Education 4 U

Jennifer Ashby, BS

Jennifer holds a Bachelor of Science in Nutritional Sciences and is one of the first students at UTRGV to be in the Masters of Dietetics UTRGV and Dietetic Internship Program. 📜👩‍🎓  She is also a founding member of both the Nutritional Sciences and Health Society (NSHS), and the Student Academy of Nutrition and Dietetics (SAND) student organizations! She is an active member of these organizations, is also the treasurer for NSHS for 2 years, and is currently serving her 2nd year as treasurer for SAND! 🪙 

Jennifer was recently awarded an Academy of Nutrition and Dietetics Foundation Scholarship (Colonel Katharine E. Manchester 🏆 ) and went to FNCE this year! Oh, the places you'll go!🎈 

written by Jennifer Ashby, BS 

edited by Veronica Gonzalez, MPH, RDN, LD

Salt, or sodium, is in many of our foods, and too much of it can cause many health problems. The recommended amount you should be having per day is 2,300mg. Over that can increase your risk for high blood pressure, leading to other problems such as a stroke. 

The foods we eat at Thanksgiving may be high in salt, so what can we do to reduce our intake?

written by Jennifer Ashby, BS 

edited by Veronica Gonzalez, MPH, RDN, LD

Exercising and being active provides several health benefits and reduces our risk of developing high blood pressure, type 2 diabetes, metabolic syndrome, and stroke. Choose either moderate or vigorous activities for your daily routine.

What is "moderate activity?"
Well, it is activities that get your heart rate up. Some examples include: walking fast, swimming, bike riding, or even doing household chores. Try these for 30 minutes a day, five days a week.

Need something more intense? Try vigorous activities. These are activities that make you want to catch your breath. Some examples include running, hiking, and sports. Try these for 15 minutes a day or 75 minutes per week.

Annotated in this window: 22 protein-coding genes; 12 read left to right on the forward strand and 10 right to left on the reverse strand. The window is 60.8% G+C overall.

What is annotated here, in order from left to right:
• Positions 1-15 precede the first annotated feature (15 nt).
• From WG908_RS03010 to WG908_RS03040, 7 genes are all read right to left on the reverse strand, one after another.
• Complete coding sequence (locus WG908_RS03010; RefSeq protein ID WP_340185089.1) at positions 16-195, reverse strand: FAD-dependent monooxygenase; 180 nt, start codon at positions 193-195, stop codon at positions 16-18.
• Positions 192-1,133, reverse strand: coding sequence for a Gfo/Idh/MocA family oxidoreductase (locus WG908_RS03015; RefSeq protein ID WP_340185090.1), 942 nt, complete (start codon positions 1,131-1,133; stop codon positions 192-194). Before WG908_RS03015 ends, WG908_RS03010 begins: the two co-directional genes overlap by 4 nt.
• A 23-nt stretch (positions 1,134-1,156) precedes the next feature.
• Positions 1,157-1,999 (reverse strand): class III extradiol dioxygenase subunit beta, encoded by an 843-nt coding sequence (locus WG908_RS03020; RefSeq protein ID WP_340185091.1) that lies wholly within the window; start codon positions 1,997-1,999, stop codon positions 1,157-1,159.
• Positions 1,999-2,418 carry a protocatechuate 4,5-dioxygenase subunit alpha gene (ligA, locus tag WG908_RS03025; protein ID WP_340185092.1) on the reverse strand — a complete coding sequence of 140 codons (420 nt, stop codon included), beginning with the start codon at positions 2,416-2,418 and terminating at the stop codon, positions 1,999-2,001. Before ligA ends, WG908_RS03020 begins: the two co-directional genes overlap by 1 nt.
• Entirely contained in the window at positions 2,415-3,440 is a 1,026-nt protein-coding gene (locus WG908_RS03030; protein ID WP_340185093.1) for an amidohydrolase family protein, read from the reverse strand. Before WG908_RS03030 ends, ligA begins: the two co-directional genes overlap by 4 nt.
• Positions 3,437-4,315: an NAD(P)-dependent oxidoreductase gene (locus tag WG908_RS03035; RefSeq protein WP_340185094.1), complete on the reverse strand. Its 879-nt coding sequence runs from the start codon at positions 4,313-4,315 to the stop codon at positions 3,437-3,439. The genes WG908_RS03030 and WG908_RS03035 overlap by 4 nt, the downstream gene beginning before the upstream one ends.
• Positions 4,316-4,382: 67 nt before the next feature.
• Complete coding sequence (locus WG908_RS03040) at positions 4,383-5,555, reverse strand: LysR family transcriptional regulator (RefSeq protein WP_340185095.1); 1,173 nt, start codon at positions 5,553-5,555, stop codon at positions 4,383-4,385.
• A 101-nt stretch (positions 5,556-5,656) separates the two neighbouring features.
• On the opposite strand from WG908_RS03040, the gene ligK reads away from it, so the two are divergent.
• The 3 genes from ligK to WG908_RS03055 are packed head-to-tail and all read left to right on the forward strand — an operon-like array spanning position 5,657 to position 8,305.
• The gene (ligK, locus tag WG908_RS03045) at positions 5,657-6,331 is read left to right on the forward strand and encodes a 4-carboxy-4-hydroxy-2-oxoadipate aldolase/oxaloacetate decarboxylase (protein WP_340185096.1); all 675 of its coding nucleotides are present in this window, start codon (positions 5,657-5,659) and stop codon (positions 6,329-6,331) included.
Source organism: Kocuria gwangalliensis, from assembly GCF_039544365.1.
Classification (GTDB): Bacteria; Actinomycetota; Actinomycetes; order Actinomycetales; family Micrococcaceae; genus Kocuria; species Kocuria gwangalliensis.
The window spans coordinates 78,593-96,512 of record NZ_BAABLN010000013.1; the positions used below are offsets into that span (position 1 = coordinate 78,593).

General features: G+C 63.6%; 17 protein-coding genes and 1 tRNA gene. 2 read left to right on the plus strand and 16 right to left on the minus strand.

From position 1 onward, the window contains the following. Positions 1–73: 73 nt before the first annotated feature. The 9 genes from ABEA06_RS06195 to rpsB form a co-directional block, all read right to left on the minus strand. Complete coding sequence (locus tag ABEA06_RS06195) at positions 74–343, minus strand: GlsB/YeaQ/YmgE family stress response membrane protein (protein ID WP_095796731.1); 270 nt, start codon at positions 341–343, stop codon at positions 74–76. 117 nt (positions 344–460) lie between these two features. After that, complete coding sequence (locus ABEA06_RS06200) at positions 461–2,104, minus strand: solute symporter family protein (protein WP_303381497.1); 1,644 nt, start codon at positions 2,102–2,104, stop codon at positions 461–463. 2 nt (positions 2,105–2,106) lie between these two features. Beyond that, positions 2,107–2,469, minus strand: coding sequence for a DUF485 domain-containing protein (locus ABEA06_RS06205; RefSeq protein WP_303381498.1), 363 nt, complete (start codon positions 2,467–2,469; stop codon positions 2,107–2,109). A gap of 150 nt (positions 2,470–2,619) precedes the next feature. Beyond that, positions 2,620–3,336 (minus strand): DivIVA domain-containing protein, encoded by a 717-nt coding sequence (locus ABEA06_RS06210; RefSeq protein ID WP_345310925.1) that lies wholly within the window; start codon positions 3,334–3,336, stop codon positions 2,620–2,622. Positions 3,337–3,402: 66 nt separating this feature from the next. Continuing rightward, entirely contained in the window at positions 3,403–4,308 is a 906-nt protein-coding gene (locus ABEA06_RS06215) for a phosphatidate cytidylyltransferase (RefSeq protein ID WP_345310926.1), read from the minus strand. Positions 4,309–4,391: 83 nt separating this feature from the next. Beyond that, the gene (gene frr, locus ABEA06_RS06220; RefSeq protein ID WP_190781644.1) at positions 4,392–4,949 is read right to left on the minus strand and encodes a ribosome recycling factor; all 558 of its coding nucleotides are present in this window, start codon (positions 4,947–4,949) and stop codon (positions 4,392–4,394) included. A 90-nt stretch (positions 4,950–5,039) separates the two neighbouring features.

Alexandra Martinez, BS

written by Alexandra Martinez, BS

   Practicing balanced eating habits where all food groups are found in each meal will give moms-to-be enough nutrients before, during, and after pregnancy. All the food groups are:

Eating these foods throughout the day will give moms and babies the nutrients they need for the healthy development of the baby. As well as help moms-to-be have less health problems that could negatively affect pregnancy. 

*Ask your doctor and Registered Dietitian about needing more vitamins/minerals during pregnancy* 

written by Alexandra Martinez, BS

   Toddlers are always on the go and need snacking on the go! Many snack foods in the market do not provide the nutrients your toddler needs in a day, like calcium, iron, and fiber. Try these tips for adding more nutritional value to your toddler snacks to help them grow strong and healthy.

Laura Sepulveda, BS

Written by Laura Sepulveda

 Let's talk about essential nutrients for the kiddos! 

*Iron plays a vital role in brain development! The best sources of iron come from red meat, egg yolk, dark chicken meat & leafy greens. 

*Calcium builds and maintains strong bones and decreases the risk of osteoporosis in the future! Best calcium food sources include milk, yogurt, beans & almonds. 


*Vitamin D is vital for calcium absorption and immunity! The good news is that we get it from the sun! Vitamin D is only very common in dietary sources if the food is fortified, such as fortified dairy products and cereals. 

There are more important nutrients to be learned. Call my office- Nurturing Nutrition Wellness, LLC at 956-445-5422!


Written by Laura Sepulveda

Let us learn about the total carbohydrate section in the nutrition food label! 

*The total carbohydrates section includes starch, sugars, and dietary fiber. 

* Dietary Fiber: Cannot be digested or absorbed by the gastrointestinal tract and is present in fruits, beans & vegetables. On average, healthy adults need 25 grams and 38 grams of fiber daily! 

* Total & Added sugars: Total Sugars include sugars naturally present in many nutritious foods and beverages. For example, sugar can be found in milk and fruits. Added sugars include sugars that are added during the processing of foods! 

Call my office, Nurturing Nutrition Wellness, LLC, at 956-445-5422 to schedule your next appointment!